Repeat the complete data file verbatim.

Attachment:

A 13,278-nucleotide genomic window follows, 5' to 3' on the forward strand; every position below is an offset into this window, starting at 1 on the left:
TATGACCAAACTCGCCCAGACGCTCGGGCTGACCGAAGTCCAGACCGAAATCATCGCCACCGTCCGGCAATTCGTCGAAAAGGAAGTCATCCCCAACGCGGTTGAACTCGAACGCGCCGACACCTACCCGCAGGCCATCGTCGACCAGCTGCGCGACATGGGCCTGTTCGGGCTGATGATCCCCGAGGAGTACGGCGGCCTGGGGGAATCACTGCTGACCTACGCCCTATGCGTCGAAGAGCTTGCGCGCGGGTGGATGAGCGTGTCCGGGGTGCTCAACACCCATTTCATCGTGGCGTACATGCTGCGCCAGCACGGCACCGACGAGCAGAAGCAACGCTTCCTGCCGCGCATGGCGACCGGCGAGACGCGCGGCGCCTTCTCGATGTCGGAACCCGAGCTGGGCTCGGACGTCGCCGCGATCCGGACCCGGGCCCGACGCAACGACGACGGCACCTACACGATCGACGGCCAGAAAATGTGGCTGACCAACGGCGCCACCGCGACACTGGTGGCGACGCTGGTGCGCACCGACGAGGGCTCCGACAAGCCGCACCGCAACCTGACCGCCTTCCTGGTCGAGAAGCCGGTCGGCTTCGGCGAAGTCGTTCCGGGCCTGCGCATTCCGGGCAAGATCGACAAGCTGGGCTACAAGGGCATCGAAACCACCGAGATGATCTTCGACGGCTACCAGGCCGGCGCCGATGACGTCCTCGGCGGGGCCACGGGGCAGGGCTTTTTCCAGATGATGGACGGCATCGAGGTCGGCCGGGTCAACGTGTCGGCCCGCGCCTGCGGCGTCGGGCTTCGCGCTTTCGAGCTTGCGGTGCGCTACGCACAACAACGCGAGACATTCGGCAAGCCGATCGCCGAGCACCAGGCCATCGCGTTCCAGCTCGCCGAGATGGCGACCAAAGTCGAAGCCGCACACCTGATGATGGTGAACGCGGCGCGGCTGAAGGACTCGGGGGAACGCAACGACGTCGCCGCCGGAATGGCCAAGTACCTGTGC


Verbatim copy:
A 13,278-nucleotide genomic window follows, 5' to 3' on the forward strand; every position below is an offset into this window, starting at 1 on the left:
TATGACCAAACTCGCCCAGACGCTCGGGCTGACCGAAGTCCAGACCGAAATCATCGCCACCGTCCGGCAATTCGTCGAAAAGGAAGTCATCCCCAACGCGGTTGAACTCGAACGCGCCGACACCTACCCGCAGGCCATCGTCGACCAGCTGCGCGACATGGGCCTGTTCGGGCTGATGATCCCCGAGGAGTACGGCGGCCTGGGGGAATCACTGCTGACCTACGCCCTATGCGTCGAAGAGCTTGCGCGCGGGTGGATGAGCGTGTCCGGGGTGCTCAACACCCATTTCATCGTGGCGTACATGCTGCGCCAGCACGGCACCGACGAGCAGAAGCAACGCTTCCTGCCGCGCATGGCGACCGGCGAGACGCGCGGCGCCTTCTCGATGTCGGAACCCGAGCTGGGCTCGGACGTCGCCGCGATCCGGACCCGGGCCCGACGCAACGACGACGGCACCTACACGATCGACGGCCAGAAAATGTGGCTGACCAACGGCGCCACCGCGACACTGGTGGCGACGCTGGTGCGCACCGACGAGGGCTCCGACAAGCCGCACCGCAACCTGACCGCCTTCCTGGTCGAGAAGCCGGTCGGCTTCGGCGAAGTCGTTCCGGGCCTGCGCATTCCGGGCAAGATCGACAAGCTGGGCTACAAGGGCATCGAAACCACCGAGATGATCTTCGACGGCTACCAGGCCGGCGCCGATGACGTCCTCGGCGGGGCCACGGGGCAGGGCTTTTTCCAGATGATGGACGGCATCGAGGTCGGCCGGGTCAACGTGTCGGCCCGCGCCTGCGGCGTCGGGCTTCGCGCTTTCGAGCTTGCGGTGCGCTACGCACAACAACGCGAGACATTCGGCAAGCCGATCGCCGAGCACCAGGCCATCGCGTTCCAGCTCGCCGAGATGGCGACCAAAGTCGAAGCCGCACACCTGATGATGGTGAACGCGGCGCGGCTGAAGGACTCGGGGGAACGCAACGACGTCGCCGCCGGAATGGCCAAGTACCTGTGC